On Tuesday, The New York Times, Twitter, and the Huffington Post U.K. suffered website difficulties after apparently coming under attack from the Syrian Electronic Army (SEA).
The pro-Assad SEA appears to have been able to attack the domain name registrar for the websites, changing ownership of the sites to “SEA.” In the case of The New York Times, the attack appeared to take the website down for a number of hours.
During the attack, Business Insider reached out to a hacker affiliated with the SEA who calls himself “Th3 Pr0.” While Th3 Pr0 is usually very prompt in his responses, he took several hours to respond. He apologized for the delay, explaining that he was “busy.”
Asked if SEA were involved in the attack and why Twitter — a technology company as opposed to SEA’s standard media company targets — was attacked, he responded:
Yes we are, we attacked Twitter because the suspensions of our accounts for 15 times and we did warned them, NYtimes was hacked as a part of our campaign against the media who keep publishing false/fabricated news about Syria
Th3 Pr0 responded to our email at around 5 a.m. Syrian time. When asked how long SEA had been working on the hack, he said that they began around 14-15 hours before he emailed me, which would have made it around nine hours before people began noticing the attacks.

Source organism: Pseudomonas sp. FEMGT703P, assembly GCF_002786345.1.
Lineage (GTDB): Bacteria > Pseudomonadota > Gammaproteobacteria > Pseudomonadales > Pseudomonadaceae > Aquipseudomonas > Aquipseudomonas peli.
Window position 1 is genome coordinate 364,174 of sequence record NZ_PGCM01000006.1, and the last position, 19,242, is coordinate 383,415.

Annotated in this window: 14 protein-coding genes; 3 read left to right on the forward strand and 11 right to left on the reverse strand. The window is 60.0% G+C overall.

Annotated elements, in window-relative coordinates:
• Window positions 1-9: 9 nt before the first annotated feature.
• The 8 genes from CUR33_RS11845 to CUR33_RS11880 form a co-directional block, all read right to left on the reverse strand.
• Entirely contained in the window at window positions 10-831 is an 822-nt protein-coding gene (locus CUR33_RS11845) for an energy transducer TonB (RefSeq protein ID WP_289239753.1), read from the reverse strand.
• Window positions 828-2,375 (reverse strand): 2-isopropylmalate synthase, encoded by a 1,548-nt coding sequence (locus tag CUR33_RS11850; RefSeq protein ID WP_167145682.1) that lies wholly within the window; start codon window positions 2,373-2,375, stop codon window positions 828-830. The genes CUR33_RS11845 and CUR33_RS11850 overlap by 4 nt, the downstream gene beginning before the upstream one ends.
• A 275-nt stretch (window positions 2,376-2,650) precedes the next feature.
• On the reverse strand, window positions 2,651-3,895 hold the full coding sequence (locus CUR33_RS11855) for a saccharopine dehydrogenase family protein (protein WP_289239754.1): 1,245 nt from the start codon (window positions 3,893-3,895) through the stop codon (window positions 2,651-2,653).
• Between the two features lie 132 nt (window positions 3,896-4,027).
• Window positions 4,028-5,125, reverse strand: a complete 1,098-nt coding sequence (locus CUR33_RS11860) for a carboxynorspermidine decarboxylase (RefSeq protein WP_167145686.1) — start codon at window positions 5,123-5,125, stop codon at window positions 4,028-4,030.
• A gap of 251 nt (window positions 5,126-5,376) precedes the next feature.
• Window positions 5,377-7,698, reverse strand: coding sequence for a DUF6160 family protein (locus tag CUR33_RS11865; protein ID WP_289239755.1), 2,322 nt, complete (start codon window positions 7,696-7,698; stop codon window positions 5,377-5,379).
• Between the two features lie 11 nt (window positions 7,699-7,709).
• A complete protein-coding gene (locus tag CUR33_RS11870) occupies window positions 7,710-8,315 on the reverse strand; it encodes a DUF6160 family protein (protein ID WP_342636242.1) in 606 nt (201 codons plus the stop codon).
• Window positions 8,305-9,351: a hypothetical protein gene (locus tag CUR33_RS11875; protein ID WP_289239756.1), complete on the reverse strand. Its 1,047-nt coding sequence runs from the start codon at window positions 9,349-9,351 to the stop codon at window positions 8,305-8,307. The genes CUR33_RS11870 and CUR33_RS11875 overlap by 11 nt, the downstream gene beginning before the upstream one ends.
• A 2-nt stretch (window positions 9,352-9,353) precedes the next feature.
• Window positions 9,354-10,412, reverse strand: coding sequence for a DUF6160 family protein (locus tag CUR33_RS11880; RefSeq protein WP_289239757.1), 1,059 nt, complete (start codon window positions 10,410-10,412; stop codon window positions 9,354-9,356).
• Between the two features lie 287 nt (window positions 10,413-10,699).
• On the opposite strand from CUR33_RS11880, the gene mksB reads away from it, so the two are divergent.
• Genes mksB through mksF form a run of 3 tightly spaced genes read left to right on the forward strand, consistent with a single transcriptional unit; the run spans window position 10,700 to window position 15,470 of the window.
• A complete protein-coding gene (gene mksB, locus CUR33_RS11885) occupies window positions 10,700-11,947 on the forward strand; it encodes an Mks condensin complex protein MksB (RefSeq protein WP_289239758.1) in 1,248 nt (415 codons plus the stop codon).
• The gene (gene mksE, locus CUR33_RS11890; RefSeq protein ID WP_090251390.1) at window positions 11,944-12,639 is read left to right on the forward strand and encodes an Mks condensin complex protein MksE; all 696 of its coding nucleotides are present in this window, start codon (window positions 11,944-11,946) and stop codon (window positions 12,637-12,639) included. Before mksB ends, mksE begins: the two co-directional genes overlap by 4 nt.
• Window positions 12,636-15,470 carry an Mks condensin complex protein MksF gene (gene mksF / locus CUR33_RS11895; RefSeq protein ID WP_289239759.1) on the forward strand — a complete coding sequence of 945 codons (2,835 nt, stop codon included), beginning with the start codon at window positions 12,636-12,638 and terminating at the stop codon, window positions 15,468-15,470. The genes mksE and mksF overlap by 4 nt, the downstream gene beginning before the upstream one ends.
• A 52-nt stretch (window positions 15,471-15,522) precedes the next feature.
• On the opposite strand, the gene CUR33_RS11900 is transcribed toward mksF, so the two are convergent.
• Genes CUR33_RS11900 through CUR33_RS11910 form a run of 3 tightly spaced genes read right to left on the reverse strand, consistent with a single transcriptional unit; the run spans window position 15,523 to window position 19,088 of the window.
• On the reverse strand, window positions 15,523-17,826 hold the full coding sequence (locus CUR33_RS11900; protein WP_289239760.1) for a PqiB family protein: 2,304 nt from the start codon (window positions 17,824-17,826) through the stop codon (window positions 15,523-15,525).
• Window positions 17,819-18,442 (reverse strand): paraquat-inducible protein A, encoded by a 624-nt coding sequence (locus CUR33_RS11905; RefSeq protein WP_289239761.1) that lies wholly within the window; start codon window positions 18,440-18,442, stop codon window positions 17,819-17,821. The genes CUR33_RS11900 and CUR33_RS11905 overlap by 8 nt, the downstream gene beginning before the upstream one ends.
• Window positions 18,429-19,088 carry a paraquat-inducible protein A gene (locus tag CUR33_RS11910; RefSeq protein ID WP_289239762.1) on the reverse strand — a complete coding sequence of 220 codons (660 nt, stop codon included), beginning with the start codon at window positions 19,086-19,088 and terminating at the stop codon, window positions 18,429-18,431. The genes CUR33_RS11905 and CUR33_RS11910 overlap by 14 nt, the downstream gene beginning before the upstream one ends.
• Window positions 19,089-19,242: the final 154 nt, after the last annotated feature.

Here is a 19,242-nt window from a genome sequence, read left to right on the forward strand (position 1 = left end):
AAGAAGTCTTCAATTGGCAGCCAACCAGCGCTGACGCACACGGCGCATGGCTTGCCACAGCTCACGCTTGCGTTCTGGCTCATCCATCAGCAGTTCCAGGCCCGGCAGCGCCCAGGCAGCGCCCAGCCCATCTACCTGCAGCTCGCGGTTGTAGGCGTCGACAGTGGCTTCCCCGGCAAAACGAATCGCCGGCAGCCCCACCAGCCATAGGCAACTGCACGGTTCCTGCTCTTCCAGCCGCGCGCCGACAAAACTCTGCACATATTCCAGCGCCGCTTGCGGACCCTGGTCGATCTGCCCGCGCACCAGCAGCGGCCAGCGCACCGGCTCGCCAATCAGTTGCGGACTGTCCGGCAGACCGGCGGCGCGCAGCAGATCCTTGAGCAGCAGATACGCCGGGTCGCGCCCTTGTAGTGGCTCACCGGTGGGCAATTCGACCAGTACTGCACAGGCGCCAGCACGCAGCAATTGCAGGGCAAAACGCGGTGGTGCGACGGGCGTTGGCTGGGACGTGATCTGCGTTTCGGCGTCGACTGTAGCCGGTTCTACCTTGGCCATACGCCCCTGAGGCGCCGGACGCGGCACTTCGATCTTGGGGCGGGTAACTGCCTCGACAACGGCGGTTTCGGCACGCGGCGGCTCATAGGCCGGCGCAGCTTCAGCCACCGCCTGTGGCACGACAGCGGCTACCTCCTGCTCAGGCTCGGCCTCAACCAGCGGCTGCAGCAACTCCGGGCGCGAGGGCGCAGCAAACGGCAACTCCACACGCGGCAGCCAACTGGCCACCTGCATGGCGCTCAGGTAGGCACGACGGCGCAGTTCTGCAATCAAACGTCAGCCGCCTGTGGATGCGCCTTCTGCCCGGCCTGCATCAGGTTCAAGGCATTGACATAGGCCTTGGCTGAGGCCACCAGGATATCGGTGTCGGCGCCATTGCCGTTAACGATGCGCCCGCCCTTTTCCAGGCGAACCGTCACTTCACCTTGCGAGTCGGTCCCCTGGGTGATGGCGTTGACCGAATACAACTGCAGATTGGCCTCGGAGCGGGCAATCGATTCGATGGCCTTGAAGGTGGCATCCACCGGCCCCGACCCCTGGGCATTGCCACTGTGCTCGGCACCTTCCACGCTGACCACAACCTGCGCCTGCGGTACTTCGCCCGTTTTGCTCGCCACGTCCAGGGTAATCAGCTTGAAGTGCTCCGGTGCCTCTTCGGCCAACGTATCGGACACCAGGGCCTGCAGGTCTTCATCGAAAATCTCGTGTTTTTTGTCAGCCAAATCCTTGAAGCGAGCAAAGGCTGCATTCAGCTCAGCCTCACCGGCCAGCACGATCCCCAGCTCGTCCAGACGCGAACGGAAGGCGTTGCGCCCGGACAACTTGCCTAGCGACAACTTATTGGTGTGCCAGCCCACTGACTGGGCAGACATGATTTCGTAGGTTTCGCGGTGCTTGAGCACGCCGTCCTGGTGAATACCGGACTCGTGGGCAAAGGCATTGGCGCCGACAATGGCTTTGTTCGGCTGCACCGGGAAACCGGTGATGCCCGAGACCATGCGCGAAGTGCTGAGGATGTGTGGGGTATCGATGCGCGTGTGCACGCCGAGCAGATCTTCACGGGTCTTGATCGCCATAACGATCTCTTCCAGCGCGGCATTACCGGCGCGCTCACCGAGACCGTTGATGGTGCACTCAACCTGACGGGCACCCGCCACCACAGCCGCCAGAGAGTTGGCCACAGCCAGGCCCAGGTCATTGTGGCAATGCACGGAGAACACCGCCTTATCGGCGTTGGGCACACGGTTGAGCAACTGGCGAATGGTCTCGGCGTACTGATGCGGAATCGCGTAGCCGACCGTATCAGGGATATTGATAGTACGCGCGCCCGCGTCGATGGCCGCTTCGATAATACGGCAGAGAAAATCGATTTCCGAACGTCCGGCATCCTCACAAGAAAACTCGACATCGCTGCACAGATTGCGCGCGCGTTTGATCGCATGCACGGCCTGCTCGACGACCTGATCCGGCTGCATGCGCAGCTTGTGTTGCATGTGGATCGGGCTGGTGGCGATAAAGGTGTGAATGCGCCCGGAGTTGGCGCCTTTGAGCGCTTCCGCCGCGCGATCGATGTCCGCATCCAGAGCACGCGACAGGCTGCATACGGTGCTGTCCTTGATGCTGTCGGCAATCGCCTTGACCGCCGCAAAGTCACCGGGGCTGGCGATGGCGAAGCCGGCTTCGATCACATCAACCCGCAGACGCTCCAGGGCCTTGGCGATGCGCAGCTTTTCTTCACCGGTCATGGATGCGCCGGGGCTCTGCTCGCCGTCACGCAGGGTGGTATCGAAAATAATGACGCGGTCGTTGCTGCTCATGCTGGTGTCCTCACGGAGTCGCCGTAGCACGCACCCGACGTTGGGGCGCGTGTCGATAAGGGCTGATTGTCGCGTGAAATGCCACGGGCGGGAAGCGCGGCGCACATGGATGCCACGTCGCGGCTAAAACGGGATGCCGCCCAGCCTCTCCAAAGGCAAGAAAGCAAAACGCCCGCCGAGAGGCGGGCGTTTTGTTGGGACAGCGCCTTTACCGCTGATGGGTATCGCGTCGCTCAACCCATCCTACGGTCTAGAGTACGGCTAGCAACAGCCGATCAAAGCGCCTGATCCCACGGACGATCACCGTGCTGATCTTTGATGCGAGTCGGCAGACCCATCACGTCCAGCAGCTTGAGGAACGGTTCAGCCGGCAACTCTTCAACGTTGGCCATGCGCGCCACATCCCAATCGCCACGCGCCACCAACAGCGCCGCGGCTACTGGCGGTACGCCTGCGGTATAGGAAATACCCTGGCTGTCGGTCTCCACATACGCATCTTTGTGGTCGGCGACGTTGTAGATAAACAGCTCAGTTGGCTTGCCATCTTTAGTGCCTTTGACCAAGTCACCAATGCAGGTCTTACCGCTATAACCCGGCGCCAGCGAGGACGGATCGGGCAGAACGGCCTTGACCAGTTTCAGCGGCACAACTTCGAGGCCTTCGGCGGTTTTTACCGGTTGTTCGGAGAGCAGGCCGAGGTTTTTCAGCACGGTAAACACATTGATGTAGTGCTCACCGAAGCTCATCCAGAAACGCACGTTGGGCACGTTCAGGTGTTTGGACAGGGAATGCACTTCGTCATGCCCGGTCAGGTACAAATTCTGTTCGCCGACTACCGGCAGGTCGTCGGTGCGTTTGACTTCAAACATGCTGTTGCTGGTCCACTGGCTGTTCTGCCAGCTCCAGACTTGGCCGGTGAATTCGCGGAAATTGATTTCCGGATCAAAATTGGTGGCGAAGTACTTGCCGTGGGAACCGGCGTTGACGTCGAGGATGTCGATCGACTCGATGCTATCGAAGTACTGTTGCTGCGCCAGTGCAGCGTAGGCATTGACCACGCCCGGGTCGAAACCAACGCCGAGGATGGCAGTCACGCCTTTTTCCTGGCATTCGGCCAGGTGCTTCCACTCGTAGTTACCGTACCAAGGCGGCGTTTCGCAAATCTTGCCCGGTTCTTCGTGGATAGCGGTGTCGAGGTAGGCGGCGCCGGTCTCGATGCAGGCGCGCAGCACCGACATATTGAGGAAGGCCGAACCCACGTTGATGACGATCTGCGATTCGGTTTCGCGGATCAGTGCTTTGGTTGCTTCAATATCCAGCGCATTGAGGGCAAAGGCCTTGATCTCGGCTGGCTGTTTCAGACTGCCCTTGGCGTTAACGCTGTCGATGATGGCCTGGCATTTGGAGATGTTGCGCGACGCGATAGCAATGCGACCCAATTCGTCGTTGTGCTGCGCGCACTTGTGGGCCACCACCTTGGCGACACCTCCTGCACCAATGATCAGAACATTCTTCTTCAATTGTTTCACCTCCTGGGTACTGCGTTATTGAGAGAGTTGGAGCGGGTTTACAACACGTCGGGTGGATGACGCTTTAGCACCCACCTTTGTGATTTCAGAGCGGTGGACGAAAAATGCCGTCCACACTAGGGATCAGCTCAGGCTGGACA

The group had began planning the attack just a few days ago, according to Th3 Pro. “We started collecting information about Melbourne IT [the companies’ domain name registrar] and what the domains that they are hosting it like a 2 days ago,” he emailed, adding that just three people were involved in the attack and that Twitter and The New York Times were the primary targets.
It’s obviously wise to take all this with a pinch of salt. Th3 Pr0 claims to be an 18-year-old high school student who lives in Syria, but other hacking groups have emailed Business Insider, arguing that Th3 Pr0 is in fact an older man who does not live in Syria. These claims are difficult to verify.
The attack on The New York Times and Twitter may appear to be a step up from previous attacks, which were enabled by phishing for passwords and usually focused on Twitter accounts — low-hanging fruit, really. However, as Christopher Mims of Quartz notes, they were probably enabled by a phishing attack on Melbourne IT with a creative use of relatively simple techniques. Melbourne IT told CNET that “the credentials of a Melbourne IT reseller (username and password) were used to access a reseller account on Melbourne IT’s systems.”
The group still seem to have access to Melbourne IT’s blog at least.
It’s tempting to denounce the SEA’s attack as pointless, but silly as the attacks on Western media outlets might seem, they certainly achieve their objective of gaining worldwide attention.
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